Ex-TikTok content moderators sue over ‘extremely disturbing’ videos

The TikTok app logo. Associated Press

NOTE: This article contains descriptions that some might find disturbing. Please read at your own discretion.

A federal lawsuit has been filed against the social media giant TikTok, alleging the company was negligent in not protecting employees from emotional trauma caused by viewing “highly toxic and extremely disturbing images in the workplace.”

The lawsuit, which is seeking class action status, was filed in California on March 24 by two former TikTok contractors who worked as content moderators. TikTok parent company ByteDance is also listed as a defendant in the lawsuit.

Plaintiffs Ashley Velez and Reece Young claim much of the content they were tasked to moderate included “child sex abuse, rape, torture, bestiality, beheadings, suicide, and murder.”

The Chinese-owned social media platform TikTok is a massive hub for short-form video sharing, with more than 1 billion monthly active users as of September 2021.

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TikTok has not responded publicly to these accusations as of this writing. In a previous lawsuit (now dropped), a company spokesperson said that TikTok does not comment on ongoing litigation.

According to the lawsuit, as many as 90 million videos are uploaded to TikTok in a single day, many of which contain disturbing content. In the second quarter of 2021, for example, TikTok removed at least 8.1 million videos for violating community guidelines.

Though Velez and Young were hired as contractors — by Telus International (not affiliated with the telecommunications company Telus) and Atrium Staffing Services, respectively — they allege the moderator guidelines and quotas they followed were set by TikTok.

In the lawsuit, Young alleges she watched a video of a “thirteen-year-old child being executed by cartel members.”

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The plaintiffs also allege moderators face repeated exposure to conspiracy theories, “including but not limited to suggestions that the COVID-19 pandemic is a fraud, the distortions of historical facts such as Holocaust denials, ‘challenges’ that involve high-risk behavior, fringe beliefs, hate speech, and political disinformation.”

This type of content, the lawsuit claims, can cause “traumatic reactions.”

Young and Velez, represented by lawyers at Joseph Saveri Law Firm, LLP, claim they worked 12-hour days (with two 15-minute breaks and one hour-long lunch break) reviewing and moderating TikTok content to prevent graphic images from reaching the app’s users.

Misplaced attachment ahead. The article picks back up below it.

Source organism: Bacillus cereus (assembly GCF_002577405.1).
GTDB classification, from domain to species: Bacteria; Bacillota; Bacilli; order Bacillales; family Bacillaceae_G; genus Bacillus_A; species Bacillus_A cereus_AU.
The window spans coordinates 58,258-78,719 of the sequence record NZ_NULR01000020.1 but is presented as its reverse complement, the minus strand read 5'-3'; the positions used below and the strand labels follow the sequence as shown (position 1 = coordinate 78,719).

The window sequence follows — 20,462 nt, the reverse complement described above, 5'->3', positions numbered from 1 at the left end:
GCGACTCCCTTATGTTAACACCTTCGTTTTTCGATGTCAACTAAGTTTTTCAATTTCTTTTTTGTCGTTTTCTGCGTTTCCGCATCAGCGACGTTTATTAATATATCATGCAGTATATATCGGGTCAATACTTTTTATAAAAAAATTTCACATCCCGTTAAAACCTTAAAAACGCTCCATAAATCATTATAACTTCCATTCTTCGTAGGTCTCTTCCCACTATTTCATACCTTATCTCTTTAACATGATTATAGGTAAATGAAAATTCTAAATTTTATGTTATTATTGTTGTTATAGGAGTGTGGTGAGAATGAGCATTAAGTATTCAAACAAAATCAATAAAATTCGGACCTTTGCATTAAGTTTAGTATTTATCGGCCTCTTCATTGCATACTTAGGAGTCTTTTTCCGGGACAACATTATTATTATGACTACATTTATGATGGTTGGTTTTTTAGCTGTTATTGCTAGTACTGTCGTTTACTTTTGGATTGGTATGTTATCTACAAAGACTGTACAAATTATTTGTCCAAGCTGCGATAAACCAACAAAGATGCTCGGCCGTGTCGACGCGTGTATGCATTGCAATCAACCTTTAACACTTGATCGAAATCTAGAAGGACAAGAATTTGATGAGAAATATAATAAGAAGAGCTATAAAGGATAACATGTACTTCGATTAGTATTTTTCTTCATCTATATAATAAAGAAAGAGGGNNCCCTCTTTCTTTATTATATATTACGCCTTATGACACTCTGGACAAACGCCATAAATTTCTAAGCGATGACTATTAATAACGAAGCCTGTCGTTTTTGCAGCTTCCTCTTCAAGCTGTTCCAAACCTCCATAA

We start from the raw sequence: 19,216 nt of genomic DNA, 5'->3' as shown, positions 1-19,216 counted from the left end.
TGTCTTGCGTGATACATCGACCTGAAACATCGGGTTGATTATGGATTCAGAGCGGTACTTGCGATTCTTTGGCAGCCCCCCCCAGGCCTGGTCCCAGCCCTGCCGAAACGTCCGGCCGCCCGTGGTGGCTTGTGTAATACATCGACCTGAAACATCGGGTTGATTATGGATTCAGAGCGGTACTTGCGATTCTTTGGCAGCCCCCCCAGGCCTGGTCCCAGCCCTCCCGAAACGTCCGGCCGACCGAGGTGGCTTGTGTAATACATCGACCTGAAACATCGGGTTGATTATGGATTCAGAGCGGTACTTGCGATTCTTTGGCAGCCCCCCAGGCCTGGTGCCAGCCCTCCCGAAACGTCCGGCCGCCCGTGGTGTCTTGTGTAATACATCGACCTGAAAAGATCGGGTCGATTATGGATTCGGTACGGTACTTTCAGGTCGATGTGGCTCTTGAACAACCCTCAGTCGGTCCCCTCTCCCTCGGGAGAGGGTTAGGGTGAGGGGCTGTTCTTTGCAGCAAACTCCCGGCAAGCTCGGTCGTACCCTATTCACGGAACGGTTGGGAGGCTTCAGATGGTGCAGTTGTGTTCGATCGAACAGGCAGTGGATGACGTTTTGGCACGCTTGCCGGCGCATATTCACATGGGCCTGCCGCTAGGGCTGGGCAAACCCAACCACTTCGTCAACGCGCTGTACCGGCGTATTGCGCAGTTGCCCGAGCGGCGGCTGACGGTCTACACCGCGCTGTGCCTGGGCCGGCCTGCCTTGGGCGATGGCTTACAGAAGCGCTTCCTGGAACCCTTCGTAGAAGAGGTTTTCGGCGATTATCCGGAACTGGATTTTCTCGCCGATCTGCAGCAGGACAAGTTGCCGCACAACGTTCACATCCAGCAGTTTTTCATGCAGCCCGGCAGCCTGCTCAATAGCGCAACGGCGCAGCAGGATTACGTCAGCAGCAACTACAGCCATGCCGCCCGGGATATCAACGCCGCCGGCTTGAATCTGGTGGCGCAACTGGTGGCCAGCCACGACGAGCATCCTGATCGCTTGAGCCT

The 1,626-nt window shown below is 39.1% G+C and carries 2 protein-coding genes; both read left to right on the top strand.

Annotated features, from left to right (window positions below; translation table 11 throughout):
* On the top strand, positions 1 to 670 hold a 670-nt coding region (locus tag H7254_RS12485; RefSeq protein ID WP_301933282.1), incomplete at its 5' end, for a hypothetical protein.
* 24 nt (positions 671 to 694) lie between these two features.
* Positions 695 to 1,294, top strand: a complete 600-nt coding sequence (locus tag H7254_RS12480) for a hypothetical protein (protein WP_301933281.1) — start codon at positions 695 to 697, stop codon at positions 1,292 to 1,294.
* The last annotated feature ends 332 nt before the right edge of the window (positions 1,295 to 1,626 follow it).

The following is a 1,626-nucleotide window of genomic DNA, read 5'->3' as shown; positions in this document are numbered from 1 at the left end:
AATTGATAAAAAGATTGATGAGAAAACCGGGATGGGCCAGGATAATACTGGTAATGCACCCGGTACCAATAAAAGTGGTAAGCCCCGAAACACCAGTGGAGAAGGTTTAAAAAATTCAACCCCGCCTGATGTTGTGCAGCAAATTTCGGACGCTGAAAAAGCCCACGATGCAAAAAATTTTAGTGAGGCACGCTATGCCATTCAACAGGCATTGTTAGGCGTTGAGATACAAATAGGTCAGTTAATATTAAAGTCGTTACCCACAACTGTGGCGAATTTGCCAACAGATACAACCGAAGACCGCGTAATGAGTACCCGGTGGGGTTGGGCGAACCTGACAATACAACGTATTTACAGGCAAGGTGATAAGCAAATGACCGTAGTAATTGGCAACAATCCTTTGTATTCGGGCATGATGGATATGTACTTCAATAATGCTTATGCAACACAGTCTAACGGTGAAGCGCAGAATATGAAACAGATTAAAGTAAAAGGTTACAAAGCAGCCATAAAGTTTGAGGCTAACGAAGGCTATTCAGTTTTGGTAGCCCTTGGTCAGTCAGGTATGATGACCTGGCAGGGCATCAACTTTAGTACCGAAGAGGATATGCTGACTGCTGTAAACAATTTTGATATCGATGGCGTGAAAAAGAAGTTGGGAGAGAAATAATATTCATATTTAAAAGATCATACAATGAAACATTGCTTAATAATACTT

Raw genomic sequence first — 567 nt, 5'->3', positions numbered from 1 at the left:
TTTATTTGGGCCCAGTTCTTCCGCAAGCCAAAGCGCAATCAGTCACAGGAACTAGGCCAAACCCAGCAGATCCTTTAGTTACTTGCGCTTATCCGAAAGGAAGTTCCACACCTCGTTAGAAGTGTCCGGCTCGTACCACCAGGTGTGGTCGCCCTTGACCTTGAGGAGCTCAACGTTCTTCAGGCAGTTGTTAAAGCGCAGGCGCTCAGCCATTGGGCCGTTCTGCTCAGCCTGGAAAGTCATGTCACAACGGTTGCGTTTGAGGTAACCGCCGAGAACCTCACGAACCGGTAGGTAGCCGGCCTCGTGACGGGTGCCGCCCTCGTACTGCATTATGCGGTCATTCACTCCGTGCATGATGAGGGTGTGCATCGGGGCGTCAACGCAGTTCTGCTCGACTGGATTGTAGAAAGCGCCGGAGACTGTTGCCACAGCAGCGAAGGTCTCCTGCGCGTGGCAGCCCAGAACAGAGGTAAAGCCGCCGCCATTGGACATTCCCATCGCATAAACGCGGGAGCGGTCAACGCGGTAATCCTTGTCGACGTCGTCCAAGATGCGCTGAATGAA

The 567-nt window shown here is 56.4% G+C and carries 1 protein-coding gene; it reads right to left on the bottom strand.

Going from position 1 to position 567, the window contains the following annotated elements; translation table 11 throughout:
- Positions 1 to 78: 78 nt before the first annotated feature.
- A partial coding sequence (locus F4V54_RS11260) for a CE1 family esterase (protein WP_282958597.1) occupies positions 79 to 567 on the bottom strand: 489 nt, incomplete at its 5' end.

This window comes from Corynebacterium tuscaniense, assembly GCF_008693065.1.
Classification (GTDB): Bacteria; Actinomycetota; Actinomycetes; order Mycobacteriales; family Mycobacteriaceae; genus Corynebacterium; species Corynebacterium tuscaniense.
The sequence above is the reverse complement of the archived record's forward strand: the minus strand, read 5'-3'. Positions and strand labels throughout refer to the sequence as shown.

Both Young and Velez began their employment in 2021, with Young employed for 11 months and Velez for seven.

The plaintiffs have “suffered immense stress and psychological harm,” and have sought counselling on their own time and effort, the lawsuit alleges. The lawsuit claims this is because TikTok did not provide adequate support measures before and after viewing graphic content.

Rather than helping content moderators deal with workplace stress and trauma, the lawsuit claims TikTok imposes “productivity standards and quotas on their content moderators that are irreconcilable with applicable standards of care.”

Young and Velez argue they had to meet strict quantity and accuracy quotas while employed as content moderators, requiring they view videos for no more than 25 seconds while maintaining an accuracy rate of 80 per cent.

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In order to meet quotas, the lawsuit alleges moderators often review multiple videos at the same time.

“We would see death and graphic, graphic pornography. I would see nude underage children every day,” Velez told NPR. “I would see people get shot in the face, and another video of a kid getting beaten made me cry for two hours straight.”

This is not the first time TikTok has been sued by a content moderator. In December 2021, another former employee sued the social media platform after she “developed psychological trauma as a result of her job.” NPR reported this lawsuit was dropped last month, before a settlement could be reached and after her lawyers say she was fired.

However, should the lawsuit filed by Young and Velez become a class action, it will follow the steps of a landmark case against Facebook (now Meta Platforms), which reached a US$52-million settlement in May 2020.

That lawsuit alleged content moderators employed by Meta developed mental health issues stemming from the extensive graphic violence they viewed at work. Individual moderators in this case were paid a minimum of US$1,000 each, depending on the severity of emotional distress stemming from their employment.

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